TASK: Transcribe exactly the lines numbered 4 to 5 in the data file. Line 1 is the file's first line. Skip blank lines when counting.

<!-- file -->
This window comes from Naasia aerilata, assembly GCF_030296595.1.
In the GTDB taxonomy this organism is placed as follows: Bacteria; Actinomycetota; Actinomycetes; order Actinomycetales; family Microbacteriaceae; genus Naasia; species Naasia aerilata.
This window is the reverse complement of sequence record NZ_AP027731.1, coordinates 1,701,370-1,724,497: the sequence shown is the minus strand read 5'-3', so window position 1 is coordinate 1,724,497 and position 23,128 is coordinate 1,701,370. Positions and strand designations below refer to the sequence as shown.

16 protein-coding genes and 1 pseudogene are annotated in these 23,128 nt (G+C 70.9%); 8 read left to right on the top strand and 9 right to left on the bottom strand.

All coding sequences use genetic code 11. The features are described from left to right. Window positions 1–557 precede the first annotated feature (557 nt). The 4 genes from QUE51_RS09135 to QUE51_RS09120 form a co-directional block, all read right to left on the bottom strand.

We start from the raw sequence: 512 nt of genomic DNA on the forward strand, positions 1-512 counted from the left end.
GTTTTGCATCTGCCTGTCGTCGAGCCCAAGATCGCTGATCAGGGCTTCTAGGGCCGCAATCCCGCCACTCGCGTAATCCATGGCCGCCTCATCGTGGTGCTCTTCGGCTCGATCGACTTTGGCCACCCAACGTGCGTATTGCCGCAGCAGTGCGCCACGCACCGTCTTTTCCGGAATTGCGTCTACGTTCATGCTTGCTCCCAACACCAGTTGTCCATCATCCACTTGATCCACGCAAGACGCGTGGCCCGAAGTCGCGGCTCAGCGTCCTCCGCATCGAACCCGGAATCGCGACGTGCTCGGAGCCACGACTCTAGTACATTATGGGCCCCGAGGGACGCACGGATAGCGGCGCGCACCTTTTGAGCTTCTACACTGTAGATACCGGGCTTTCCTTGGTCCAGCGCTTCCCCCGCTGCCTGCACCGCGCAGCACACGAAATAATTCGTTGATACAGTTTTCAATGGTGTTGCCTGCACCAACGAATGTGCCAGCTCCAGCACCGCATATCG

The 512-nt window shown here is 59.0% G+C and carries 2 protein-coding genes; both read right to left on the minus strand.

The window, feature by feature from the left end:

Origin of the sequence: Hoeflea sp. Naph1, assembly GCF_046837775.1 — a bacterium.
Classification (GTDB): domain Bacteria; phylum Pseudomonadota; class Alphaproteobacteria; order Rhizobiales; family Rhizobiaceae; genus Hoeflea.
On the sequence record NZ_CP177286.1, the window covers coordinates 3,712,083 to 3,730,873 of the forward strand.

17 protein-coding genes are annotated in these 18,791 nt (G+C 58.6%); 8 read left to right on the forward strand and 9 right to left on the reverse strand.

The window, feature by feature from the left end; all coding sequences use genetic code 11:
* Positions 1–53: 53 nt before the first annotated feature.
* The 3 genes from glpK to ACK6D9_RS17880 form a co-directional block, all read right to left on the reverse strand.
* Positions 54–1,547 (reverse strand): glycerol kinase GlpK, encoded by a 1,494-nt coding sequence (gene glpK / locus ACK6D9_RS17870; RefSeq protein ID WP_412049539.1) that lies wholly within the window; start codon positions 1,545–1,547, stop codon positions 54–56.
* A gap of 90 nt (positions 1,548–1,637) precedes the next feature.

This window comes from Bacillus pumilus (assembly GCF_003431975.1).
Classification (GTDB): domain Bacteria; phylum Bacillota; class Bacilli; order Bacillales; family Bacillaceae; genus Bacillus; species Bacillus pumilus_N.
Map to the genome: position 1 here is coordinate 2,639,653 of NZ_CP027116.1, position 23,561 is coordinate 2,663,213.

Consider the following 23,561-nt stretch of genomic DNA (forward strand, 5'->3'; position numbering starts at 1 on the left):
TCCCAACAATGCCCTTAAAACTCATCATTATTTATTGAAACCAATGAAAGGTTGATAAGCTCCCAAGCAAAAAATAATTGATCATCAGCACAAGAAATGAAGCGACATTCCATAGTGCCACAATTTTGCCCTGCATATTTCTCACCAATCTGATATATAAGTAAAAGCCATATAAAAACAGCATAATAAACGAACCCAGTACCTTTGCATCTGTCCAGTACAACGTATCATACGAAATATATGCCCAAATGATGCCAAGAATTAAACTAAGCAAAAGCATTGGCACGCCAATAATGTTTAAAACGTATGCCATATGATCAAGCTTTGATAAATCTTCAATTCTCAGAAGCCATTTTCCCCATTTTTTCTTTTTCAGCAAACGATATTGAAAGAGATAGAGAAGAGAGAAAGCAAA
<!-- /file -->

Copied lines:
16 protein-coding genes and 1 pseudogene are annotated in these 23,128 nt (G+C 70.9%); 8 read left to right on the top strand and 9 right to left on the bottom strand.

All coding sequences use genetic code 11. The features are described from left to right. Window positions 1–557 precede the first annotated feature (557 nt). The 4 genes from QUE51_RS09135 to QUE51_RS09120 form a co-directional block, all read right to left on the bottom strand.